“D-Wade, he was the leading scorer of that team I think, and Russell can do the same thing,” said Kevin Durant, Westbrook's Thunder teammate. “He can score at will, he's so athletic, extend possessions for us with his offensive rebounding, his defense. So we're looking forward to having him out there.”
Yet Westbrook isn't for everybody, and he plays perhaps the NBA's most scrutinized game. He isn't a pass-first point guard like Steve Nash, infuriating those who think his job should be to create shots for Durant, not himself. He's prone to awful shooting nights, following his Game 4 masterpiece by going 4 of 20 as the Heat wrapped up the title in Game 5.
Perhaps the combination of the Olympic stage and a playing style that suits his skills better will help Westbrook win over his critics.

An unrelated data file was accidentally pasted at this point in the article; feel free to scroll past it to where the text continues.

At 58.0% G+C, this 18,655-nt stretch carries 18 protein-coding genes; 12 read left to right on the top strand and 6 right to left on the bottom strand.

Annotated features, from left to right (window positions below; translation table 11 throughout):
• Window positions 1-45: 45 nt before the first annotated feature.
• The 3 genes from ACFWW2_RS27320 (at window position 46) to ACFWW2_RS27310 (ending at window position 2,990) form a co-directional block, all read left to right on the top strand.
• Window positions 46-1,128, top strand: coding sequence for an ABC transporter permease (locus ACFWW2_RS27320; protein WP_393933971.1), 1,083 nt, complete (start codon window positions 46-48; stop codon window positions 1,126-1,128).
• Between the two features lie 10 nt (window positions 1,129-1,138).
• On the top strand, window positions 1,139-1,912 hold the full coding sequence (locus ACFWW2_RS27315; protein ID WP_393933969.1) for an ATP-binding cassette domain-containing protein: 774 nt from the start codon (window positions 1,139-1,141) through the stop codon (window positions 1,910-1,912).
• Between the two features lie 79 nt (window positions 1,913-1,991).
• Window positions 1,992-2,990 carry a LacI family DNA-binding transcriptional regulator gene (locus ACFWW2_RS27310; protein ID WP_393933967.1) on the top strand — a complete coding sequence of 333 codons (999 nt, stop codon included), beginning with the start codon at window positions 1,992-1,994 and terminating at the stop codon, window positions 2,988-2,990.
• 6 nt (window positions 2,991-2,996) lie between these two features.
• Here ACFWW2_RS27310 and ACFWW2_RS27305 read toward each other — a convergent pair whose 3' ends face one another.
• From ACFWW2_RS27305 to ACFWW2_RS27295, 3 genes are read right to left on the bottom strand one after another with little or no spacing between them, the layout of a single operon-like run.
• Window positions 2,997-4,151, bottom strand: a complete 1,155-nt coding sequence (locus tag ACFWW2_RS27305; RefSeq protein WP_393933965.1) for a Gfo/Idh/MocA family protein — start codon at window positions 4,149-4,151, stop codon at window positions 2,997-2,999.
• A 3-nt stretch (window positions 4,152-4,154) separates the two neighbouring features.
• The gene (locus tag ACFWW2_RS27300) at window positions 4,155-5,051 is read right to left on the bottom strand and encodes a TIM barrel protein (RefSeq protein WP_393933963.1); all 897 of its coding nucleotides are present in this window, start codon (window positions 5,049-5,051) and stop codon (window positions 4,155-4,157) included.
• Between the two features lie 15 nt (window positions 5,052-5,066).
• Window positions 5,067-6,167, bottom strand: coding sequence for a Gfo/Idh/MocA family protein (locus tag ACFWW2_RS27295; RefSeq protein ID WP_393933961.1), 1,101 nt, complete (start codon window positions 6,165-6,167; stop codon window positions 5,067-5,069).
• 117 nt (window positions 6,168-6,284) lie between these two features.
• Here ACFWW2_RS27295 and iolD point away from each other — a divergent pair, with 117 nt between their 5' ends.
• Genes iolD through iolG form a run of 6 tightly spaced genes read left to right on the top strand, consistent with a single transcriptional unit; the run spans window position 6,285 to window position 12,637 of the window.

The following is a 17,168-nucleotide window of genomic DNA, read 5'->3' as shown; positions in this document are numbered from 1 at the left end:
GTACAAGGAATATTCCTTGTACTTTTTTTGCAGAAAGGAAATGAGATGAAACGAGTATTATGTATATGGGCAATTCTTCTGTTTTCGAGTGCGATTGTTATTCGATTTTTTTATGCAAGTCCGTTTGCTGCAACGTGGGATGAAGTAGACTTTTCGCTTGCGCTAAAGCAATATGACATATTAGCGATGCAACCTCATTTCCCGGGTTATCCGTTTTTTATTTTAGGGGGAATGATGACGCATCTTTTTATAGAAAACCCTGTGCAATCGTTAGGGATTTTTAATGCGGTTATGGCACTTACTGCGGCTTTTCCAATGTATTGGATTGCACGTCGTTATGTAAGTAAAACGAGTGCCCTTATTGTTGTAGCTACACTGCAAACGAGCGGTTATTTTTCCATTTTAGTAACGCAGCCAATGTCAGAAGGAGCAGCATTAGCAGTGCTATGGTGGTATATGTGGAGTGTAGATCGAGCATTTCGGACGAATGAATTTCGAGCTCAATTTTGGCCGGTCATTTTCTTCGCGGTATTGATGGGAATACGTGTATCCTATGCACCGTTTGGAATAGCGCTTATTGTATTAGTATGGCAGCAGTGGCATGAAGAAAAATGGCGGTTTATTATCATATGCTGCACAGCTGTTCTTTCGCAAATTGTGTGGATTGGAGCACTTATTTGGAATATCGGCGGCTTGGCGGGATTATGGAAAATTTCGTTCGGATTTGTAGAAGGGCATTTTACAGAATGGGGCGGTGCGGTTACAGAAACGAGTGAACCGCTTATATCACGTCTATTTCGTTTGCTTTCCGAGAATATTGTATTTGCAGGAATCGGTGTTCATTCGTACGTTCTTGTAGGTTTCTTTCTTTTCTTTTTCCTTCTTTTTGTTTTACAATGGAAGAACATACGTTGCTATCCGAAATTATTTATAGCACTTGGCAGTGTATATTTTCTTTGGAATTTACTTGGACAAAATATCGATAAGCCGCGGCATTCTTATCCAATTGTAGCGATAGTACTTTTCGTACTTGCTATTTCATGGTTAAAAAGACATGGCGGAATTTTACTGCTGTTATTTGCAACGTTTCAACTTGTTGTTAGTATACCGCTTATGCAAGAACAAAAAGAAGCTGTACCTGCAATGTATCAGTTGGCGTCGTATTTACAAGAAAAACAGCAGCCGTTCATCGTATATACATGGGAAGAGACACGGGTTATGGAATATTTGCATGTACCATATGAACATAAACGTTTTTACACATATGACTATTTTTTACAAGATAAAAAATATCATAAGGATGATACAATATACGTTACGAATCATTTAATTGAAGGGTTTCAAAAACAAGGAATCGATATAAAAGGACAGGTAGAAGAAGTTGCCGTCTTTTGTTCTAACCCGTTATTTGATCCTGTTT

“Maybe, but you know my job is not to worry about that,” he said. “My job is to come in every day and try to get better.”
Westbrook doesn't understand why his game has so many haters, nor does Mike Krzyzewski. But the coach is focused on the good, and on the opportunity for Westbrook to do for him what Wade did.
“There's that potential that Russell can do that,” Krzyzewski said. “I think Russell's a great player. It baffles me how people can be so critical of him. I think what he does is absolutely sensational. His ball pressure, his offensive rebounding, his athleticism is off the charts.”
Westbrook averaged 9.1 points for the Americans in the 2010 world basketball championship, third on the team, including 13 points in the gold-medal game victory over Turkey. As with that team, he won't be restricted to playing point guard now, with Chris Paul and Deron Williams both on the roster.
Westbrook's game isn't like theirs, but the Americans don't care. They just need it to resemble Wade's.
“I mean, I'm fitting the role of whatever it takes for us to win,” Westbrook said. “My job is to come in, be in attack mode. That's what I do.”